NYT REPORTS PUTIN NEEDS OIL AT $150 TO PAY FOR CAMPAIGN PROMISES: Will the Russian Czar foment turmoil in the Mideast to drive up oil prices? Are there prophetic implications?

Vladimir Putin made a lot of promises to voters in his recent run to reemerge as the President of the Russian Federation — about $160 billion worth of promises, to be more precise. Among them:

* He promised to increase Russia’s military budget by $787 billion to make the Red Army a far more advanced and aggressive fighting force.

* He promised to pay parents an $8,300 bonus for having a third child (given that Russians are having so few children that their population is steadily contracting and the Russian civilization is dying off).

* He also promised to increase pay for teachers, doctors and retirees.

* He also wants to build a “Eurasian Union,” a political/military/economic alliance — possibly with a common currency — with Belarus, Kazakhstan, and other Muslim former Soviet Republics to become a regional (and possibly global) powerhouse, possibly by 2015, or even as soon as 2013.

The problem is the Kremlin can’t possibly pay for all these promises unless the price of oil averages $150 a barrel, and oil prices have never consistently stayed that high and currently are averaging about $120 a barrel. This is the conclusion of an analysis by Citigroup, according to an intriguing New York Times story this weekend. “Taxes on oil and natural gas sales provide half of Russia’s government revenue,” notes reporter Andrew Kramer. “Each increase in the Russian budget equivalent to 1 percent of the gross domestic product requires a rise in the price of oil of about $10 a barrel on global markets — which is how Citigroup arrived at the $150-a-barrel figure for meeting the new obligations Mr. Putin has taken on.”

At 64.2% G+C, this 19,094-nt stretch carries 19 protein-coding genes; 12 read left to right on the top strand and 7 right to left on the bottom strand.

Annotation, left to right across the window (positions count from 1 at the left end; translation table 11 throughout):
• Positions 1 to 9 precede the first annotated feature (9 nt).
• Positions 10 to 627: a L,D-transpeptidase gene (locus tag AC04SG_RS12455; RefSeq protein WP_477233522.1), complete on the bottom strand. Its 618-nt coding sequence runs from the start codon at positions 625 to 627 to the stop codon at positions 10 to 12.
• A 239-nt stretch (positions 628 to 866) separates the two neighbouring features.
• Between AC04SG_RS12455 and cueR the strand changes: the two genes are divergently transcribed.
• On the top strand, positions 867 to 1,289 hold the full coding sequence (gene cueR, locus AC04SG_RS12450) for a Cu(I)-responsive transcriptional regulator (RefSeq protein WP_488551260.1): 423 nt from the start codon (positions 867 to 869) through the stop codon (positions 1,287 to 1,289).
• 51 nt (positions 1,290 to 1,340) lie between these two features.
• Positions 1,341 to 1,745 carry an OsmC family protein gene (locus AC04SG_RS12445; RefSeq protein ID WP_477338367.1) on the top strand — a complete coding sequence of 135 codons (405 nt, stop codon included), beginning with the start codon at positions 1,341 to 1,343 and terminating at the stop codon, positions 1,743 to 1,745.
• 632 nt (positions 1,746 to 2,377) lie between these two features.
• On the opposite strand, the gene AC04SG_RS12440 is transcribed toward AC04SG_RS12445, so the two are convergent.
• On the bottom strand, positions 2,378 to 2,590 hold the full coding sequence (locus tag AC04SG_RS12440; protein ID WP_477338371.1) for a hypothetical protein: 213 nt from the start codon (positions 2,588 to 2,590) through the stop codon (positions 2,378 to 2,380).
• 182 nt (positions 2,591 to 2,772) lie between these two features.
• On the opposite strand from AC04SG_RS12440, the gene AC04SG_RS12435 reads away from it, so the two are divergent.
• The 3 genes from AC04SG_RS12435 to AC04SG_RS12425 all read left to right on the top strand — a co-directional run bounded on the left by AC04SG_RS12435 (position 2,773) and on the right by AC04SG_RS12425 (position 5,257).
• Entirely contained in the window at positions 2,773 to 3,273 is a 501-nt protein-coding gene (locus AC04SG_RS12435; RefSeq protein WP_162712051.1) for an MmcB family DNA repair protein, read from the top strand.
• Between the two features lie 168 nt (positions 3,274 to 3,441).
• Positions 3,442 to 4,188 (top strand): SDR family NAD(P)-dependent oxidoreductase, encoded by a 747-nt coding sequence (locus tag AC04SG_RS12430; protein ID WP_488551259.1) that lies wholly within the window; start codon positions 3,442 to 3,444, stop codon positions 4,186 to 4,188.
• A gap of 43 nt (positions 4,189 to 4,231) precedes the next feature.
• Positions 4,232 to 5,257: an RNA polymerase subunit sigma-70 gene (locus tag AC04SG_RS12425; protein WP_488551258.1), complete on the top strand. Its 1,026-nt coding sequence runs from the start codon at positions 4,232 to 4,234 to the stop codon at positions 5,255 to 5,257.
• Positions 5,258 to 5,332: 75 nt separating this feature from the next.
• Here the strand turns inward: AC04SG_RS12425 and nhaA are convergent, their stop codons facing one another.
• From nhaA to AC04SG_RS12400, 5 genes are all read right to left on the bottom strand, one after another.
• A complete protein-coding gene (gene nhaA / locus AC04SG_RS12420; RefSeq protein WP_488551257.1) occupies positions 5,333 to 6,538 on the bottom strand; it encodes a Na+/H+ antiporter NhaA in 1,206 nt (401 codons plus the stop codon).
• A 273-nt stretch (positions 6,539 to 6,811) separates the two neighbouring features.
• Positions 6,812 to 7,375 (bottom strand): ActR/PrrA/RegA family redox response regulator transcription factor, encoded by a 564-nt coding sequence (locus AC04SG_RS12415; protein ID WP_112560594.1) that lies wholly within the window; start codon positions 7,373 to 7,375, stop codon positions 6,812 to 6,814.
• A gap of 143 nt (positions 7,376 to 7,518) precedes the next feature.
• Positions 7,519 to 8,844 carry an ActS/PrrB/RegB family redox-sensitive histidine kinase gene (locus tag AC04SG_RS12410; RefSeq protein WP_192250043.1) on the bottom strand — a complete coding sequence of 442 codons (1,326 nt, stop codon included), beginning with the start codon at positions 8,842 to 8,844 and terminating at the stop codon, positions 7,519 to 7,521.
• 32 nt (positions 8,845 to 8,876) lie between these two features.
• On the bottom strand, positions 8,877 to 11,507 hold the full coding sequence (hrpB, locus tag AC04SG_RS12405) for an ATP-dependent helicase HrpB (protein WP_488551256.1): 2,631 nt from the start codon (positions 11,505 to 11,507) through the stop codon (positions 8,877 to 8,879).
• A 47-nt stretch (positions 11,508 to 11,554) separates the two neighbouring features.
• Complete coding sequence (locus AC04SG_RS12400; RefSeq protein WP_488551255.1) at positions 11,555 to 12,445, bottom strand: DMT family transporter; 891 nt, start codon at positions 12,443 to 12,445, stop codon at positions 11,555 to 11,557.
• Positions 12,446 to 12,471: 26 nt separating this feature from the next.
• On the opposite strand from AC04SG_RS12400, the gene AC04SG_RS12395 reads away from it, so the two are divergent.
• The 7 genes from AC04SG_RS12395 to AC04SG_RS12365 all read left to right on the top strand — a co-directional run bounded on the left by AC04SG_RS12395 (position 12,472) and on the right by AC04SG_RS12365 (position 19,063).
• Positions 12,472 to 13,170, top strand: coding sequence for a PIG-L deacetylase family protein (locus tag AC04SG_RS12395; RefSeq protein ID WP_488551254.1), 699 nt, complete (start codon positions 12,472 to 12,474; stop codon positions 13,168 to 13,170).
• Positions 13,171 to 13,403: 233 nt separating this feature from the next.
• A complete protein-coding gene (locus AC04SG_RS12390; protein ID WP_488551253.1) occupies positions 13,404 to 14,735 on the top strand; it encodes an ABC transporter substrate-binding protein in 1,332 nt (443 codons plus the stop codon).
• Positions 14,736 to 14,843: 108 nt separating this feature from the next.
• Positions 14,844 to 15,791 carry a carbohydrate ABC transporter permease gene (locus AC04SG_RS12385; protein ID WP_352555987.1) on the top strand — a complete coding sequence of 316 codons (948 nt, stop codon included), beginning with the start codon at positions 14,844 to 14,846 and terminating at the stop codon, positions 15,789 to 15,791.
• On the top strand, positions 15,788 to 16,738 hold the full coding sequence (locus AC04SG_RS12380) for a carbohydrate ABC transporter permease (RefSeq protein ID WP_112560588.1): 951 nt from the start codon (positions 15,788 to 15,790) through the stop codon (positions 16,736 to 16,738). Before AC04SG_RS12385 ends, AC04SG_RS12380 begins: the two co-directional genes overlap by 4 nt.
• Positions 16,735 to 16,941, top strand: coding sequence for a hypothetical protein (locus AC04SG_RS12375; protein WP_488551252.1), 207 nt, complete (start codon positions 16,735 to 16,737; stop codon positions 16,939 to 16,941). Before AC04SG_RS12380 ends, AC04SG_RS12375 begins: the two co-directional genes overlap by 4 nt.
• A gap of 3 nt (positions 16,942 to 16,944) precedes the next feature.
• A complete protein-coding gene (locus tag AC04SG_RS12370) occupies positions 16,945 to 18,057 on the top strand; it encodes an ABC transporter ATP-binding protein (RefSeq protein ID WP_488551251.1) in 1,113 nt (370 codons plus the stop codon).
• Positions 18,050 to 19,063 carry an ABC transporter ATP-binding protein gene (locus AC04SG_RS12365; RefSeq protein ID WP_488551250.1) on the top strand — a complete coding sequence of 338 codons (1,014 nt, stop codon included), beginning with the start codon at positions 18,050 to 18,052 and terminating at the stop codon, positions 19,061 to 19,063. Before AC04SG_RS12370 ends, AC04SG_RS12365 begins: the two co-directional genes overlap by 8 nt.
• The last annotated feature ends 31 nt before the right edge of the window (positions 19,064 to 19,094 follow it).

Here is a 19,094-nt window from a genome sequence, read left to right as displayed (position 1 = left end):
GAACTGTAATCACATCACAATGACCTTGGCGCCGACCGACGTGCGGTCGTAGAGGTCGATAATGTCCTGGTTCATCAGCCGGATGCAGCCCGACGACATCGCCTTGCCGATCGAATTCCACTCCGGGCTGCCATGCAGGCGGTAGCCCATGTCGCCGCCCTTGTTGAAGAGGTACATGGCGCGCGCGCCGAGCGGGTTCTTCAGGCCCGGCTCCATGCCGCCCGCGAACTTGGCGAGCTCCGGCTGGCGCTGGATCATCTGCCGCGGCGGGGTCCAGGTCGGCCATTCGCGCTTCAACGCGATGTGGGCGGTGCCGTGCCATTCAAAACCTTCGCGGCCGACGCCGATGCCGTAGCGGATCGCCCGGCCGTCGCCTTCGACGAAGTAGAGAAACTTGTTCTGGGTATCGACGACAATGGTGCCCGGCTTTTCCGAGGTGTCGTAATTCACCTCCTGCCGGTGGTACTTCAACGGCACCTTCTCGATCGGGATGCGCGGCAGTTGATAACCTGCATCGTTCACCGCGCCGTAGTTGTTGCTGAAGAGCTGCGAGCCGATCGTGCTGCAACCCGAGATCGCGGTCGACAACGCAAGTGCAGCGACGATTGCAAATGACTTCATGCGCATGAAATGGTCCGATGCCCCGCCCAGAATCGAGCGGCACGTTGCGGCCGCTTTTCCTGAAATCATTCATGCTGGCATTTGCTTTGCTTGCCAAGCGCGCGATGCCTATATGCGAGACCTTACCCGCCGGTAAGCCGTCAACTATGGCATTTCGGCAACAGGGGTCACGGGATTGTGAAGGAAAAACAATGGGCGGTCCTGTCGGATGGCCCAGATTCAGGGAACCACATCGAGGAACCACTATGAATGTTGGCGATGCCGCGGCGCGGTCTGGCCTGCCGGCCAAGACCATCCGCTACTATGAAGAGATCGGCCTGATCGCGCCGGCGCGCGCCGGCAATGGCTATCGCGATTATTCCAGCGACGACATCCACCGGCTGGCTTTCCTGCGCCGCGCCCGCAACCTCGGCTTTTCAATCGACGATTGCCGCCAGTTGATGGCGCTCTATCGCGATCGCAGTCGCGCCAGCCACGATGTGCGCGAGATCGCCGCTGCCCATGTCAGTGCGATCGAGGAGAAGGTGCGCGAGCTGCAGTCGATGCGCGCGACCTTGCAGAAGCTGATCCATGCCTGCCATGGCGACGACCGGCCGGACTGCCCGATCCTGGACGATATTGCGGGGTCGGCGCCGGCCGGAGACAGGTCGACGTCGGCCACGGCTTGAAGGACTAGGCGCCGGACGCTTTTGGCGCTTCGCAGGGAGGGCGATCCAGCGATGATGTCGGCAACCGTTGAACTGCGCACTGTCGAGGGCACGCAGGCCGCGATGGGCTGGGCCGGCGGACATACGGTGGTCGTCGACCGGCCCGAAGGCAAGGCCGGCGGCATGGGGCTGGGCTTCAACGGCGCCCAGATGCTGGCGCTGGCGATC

One possibility, of course, is that Putin won’t keep some — or any — of his promises.

Another, more ominous possibility, is that Putin is going to find a way to significantly drive up the price of oil, perhaps by fomenting turmoil in the Middle East.

Putin, for example, could quietly encourage a fresh wave of terrorist attacks throughout the Middle East. He was, after all, the former head of the KGB. Or he could tacitly goad Israel into a first strike against Iran, which would be followed by a full Iranian missile counterstrike against Israeli cities, coupled with a series of attacks against the Strait of Hormuz and the oil shipping lanes in the Persian Gulf. Such a scenario would certainly send the global price of oil soaring. Or Putin could sign a mutual defense treaty with Iran and warn Israel that an attack on Iran would be regarded by the Kremlin as an attack against Russia itself. That would throw a monkey wrench into Netanyahu’s plans to neutralize Iran’s nuclear program with a preemptive strike. Then Putin could go further: he could go to the U.N. in September and call for a nuclear-free zone in the Middle East. He could persuade Iran to give up its nuclear program. Then, in a move similar to what President Bush demanded of Iraq in 2003, Putin could demand that Israel disclose, dismantle and discard its weapons of mass destruction within 60 or 90 days, or face an international coalition willing to force Israel to do so. The prospect of another war in the Middle East would also cause the price of oil to skyrocket. Such moves — along with Putin’s desire to build a “Eurasian Union” in which Russia builds a political/economic/military alliance with the Muslim former Soviet Republics of Central Asia to become a new regional (and possibly global) powerhouse — could also set into motion the fulfillment of the prophecies of Ezekiel 38-39 and the “War of Gog and Magog.”

It’s far from clear yet what path Putin will take to meet his lavish campaign promises. But this curious — and largely overlooked — New York Times article suggests the incoming Czar of Russia now has a specific and acute economic motive to foment turmoil in the Middle East. It’s a troubling development, to say the least, and one worth keeping a close eye on.

NOTE: In a separate development, a conference of Israeli experts are now warning Israel not to export the huge natural gas reserves it is now bringing online, but rather to keep them for domestic energy consumption and strategic national security reserves.



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